| examples/bike-share/rides/part-001                | bike_share.Ride              | text/csv                          |
| examples/bike-share/rides/part-002                | bike_share.Ride              | text/csv                          |
| examples/bike-share/rides/part-003                | bike_share.Ride              | text/csv                          |

There are four partitions of -l with MIME content-type text/csv, matching our data source. These are journals to which Citi Bike system records are written. Two partitions of -l have also been created with content-type application/x-ndjson (newline-delimited JSON). They’ll hold completed Cycles found by our consumer. Finally, there are two journals used for recovery logs. We’ll talk about these more later.


While Gazette has no formalized notion of a “topic”, the message-type label is often a good first approximation for what we mean when thinking in terms of topics.

Preparing the Dataset

The stream-rides job is running a script which pulls down, unpacks, and streams a portion of the Ciki Bike system data. In this section we’ll unpack the pieces of the processing pipeline that it’s running.

It begins by fetching a portion of the dataset:

$ curl -o
$ unzip

It then runs records through a gazctl attach-uuids Unix pipeline. The Gazette broker service provides an at-least-once guarantee: it’s possible that an Append RPC is reported to the client as failed, requiring that the client retry, even though the append was actually applied.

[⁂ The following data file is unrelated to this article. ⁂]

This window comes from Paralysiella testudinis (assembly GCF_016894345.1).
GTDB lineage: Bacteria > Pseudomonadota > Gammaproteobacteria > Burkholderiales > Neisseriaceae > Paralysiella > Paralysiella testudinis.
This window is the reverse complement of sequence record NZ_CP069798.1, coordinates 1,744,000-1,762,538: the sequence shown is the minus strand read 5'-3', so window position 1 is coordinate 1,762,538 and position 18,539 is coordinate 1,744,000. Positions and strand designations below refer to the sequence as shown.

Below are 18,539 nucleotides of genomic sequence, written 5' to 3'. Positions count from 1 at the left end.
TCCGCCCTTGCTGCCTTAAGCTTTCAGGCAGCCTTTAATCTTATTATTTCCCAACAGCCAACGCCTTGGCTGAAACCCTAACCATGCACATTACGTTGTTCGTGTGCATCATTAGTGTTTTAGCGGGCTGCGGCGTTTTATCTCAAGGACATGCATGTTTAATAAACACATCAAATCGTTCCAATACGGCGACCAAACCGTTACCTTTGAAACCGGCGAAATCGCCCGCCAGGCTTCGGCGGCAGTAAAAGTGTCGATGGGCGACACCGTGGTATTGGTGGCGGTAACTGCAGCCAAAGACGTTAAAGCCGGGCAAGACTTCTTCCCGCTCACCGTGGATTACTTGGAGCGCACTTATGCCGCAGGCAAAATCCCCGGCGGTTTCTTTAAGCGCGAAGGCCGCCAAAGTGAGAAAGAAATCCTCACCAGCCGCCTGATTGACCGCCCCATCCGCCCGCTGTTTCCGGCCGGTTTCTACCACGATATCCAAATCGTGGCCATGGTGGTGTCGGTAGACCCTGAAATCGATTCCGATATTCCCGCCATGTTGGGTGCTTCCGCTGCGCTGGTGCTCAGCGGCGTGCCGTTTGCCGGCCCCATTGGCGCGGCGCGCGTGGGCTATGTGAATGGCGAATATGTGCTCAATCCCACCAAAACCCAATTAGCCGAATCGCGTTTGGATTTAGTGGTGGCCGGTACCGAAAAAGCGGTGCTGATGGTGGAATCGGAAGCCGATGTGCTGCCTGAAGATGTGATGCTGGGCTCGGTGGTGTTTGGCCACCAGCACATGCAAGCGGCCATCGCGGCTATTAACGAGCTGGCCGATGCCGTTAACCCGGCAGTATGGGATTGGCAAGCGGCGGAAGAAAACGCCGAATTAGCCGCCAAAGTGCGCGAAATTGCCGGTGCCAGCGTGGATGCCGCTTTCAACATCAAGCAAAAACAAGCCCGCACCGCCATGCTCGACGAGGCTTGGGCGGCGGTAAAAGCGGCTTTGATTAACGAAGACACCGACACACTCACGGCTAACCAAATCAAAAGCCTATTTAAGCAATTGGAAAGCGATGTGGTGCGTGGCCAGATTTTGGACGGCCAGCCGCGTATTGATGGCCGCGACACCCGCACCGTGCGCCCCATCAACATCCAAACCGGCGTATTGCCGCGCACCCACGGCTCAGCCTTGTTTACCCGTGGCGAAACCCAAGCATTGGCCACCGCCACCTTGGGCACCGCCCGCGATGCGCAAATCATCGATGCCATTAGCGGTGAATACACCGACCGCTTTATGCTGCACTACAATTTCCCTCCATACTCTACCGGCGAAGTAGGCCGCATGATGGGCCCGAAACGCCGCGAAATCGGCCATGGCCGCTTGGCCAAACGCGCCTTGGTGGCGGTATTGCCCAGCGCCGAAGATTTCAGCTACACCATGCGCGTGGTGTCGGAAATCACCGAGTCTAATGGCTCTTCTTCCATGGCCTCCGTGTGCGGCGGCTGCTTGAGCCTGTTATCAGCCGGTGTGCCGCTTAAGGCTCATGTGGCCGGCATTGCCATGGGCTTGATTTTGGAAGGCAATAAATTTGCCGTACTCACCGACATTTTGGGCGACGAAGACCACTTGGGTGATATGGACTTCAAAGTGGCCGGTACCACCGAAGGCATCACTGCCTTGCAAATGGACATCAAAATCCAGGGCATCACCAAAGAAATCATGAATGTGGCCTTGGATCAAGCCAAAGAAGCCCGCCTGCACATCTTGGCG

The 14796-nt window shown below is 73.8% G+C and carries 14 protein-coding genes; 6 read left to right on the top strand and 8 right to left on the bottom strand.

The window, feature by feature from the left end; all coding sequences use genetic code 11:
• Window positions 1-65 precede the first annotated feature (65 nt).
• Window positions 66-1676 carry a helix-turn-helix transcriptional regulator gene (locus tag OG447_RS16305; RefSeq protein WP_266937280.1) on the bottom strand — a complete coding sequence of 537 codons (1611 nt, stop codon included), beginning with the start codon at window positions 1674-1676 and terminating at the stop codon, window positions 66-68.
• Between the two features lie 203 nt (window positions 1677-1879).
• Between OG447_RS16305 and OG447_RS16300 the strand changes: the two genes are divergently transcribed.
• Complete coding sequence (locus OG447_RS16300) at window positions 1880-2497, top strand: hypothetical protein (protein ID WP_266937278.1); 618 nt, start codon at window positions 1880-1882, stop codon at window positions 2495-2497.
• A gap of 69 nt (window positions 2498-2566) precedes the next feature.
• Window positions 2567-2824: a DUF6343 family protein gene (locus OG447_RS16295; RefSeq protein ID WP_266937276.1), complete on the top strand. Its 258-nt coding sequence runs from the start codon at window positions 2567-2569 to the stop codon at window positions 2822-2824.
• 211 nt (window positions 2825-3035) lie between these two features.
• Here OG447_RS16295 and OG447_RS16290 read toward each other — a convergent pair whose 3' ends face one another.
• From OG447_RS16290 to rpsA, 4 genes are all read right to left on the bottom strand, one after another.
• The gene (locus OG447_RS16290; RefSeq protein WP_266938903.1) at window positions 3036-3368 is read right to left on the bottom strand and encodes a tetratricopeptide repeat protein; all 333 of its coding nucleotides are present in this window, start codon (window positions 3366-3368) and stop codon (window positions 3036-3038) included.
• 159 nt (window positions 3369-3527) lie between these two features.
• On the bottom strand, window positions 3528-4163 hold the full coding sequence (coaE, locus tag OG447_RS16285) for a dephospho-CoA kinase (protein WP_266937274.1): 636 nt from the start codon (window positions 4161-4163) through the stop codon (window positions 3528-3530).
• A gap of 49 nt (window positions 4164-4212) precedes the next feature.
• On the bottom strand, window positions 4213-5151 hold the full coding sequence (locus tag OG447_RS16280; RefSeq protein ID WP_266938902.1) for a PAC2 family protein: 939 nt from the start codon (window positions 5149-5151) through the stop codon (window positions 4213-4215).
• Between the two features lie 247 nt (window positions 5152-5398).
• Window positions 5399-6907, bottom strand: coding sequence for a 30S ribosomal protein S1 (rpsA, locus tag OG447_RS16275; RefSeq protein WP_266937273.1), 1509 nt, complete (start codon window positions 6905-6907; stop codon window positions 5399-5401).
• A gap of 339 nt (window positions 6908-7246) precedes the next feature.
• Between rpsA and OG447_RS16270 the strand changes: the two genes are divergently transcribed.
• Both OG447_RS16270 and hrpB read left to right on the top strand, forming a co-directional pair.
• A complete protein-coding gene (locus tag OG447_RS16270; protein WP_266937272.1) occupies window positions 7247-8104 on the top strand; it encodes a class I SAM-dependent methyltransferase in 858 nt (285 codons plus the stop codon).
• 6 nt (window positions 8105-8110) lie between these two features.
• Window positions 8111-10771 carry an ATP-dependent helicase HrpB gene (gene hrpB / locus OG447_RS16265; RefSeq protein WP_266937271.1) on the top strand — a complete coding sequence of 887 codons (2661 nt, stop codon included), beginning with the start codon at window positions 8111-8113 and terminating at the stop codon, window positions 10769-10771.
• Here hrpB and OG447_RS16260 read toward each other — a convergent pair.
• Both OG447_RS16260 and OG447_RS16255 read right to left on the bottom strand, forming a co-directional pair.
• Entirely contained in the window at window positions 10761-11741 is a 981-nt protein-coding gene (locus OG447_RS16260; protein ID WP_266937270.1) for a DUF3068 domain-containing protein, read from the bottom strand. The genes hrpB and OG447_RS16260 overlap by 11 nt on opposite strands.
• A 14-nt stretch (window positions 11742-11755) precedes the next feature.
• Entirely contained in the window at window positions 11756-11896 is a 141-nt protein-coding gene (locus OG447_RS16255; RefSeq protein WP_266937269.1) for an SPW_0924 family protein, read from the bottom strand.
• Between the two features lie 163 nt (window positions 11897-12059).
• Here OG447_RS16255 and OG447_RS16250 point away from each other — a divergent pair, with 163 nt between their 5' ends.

To support exactly-once message semantics atop an at-least-once broker service, Gazette asks that messages take and carry a v1 UUID which it provides. The UUID composes the pieces required for exactly-once processing, such as a unique ProducerID and a monotonic Clock – which, together, act as a Lamport timestamp.

Use the attach-uuids tool to simplify generating and attaching UUIDs. It generates a UUID for each read input line and runs a configurable Go text/template to combine into a final output. See its --help for more discussion.


When processing files in preparation for append to Gazette, it’s best practice to attach UUIDs into new temporary file(s), and then append the temporary files to journals. This ensures messages are processed only once even if the preparation or append steps fail partway through and are restarted.

Avoid appending large numbers of small files in this way, as each unique ProducerID and Clock must be tracked by read-committed readers. Instead, first combine many small files into few large ones before attaching UUIDs.

For streaming data sources, attach-uuids can be composed into a Unix pipeline which processes and appends each record as it arrives.